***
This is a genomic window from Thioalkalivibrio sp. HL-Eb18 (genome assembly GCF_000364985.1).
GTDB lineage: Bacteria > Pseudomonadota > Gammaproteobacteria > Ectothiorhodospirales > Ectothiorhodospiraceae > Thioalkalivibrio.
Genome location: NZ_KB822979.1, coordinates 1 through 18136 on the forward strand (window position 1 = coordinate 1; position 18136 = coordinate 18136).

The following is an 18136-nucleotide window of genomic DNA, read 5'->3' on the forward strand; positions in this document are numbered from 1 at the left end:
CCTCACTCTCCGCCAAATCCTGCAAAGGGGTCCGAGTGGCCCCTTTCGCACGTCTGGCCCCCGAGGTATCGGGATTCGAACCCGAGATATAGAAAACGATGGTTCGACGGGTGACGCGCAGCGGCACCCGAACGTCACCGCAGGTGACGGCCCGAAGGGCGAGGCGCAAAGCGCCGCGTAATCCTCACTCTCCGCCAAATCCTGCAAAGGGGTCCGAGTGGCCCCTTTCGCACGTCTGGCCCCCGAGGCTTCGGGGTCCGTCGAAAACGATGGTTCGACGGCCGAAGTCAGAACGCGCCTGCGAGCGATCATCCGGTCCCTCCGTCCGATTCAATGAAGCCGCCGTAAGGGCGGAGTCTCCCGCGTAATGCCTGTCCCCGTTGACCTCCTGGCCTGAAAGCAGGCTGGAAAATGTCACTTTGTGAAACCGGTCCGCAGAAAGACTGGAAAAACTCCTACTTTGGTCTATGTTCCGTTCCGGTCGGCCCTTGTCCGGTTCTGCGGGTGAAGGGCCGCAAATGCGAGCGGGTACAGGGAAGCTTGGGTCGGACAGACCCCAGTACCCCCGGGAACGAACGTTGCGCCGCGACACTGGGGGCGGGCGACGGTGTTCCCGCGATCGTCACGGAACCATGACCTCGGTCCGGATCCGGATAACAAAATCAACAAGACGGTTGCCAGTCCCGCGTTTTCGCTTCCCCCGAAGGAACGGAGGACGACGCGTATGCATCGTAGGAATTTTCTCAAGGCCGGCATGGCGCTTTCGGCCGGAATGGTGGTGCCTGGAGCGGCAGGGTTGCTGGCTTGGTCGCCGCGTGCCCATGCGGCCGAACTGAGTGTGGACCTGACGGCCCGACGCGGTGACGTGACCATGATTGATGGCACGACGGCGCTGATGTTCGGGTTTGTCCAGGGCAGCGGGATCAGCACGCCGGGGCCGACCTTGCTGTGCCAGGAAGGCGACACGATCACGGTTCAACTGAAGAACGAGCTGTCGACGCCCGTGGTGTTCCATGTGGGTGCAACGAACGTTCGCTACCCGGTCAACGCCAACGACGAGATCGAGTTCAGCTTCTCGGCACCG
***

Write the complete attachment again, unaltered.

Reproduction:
This is a genomic window from Thioalkalivibrio sp. HL-Eb18 (genome assembly GCF_000364985.1).
GTDB lineage: Bacteria > Pseudomonadota > Gammaproteobacteria > Ectothiorhodospirales > Ectothiorhodospiraceae > Thioalkalivibrio.
Genome location: NZ_KB822979.1, coordinates 1 through 18136 on the forward strand (window position 1 = coordinate 1; position 18136 = coordinate 18136).

The following is an 18136-nucleotide window of genomic DNA, read 5'->3' on the forward strand; positions in this document are numbered from 1 at the left end:
CCTCACTCTCCGCCAAATCCTGCAAAGGGGTCCGAGTGGCCCCTTTCGCACGTCTGGCCCCCGAGGTATCGGGATTCGAACCCGAGATATAGAAAACGATGGTTCGACGGGTGACGCGCAGCGGCACCCGAACGTCACCGCAGGTGACGGCCCGAAGGGCGAGGCGCAAAGCGCCGCGTAATCCTCACTCTCCGCCAAATCCTGCAAAGGGGTCCGAGTGGCCCCTTTCGCACGTCTGGCCCCCGAGGCTTCGGGGTCCGTCGAAAACGATGGTTCGACGGCCGAAGTCAGAACGCGCCTGCGAGCGATCATCCGGTCCCTCCGTCCGATTCAATGAAGCCGCCGTAAGGGCGGAGTCTCCCGCGTAATGCCTGTCCCCGTTGACCTCCTGGCCTGAAAGCAGGCTGGAAAATGTCACTTTGTGAAACCGGTCCGCAGAAAGACTGGAAAAACTCCTACTTTGGTCTATGTTCCGTTCCGGTCGGCCCTTGTCCGGTTCTGCGGGTGAAGGGCCGCAAATGCGAGCGGGTACAGGGAAGCTTGGGTCGGACAGACCCCAGTACCCCCGGGAACGAACGTTGCGCCGCGACACTGGGGGCGGGCGACGGTGTTCCCGCGATCGTCACGGAACCATGACCTCGGTCCGGATCCGGATAACAAAATCAACAAGACGGTTGCCAGTCCCGCGTTTTCGCTTCCCCCGAAGGAACGGAGGACGACGCGTATGCATCGTAGGAATTTTCTCAAGGCCGGCATGGCGCTTTCGGCCGGAATGGTGGTGCCTGGAGCGGCAGGGTTGCTGGCTTGGTCGCCGCGTGCCCATGCGGCCGAACTGAGTGTGGACCTGACGGCCCGACGCGGTGACGTGACCATGATTGATGGCACGACGGCGCTGATGTTCGGGTTTGTCCAGGGCAGCGGGATCAGCACGCCGGGGCCGACCTTGCTGTGCCAGGAAGGCGACACGATCACGGTTCAACTGAAGAACGAGCTGTCGACGCCCGTGGTGTTCCATGTGGGTGCAACGAACGTTCGCTACCCGGTCAACGCCAACGACGAGATCGAGTTCAGCTTCTCGGCACCG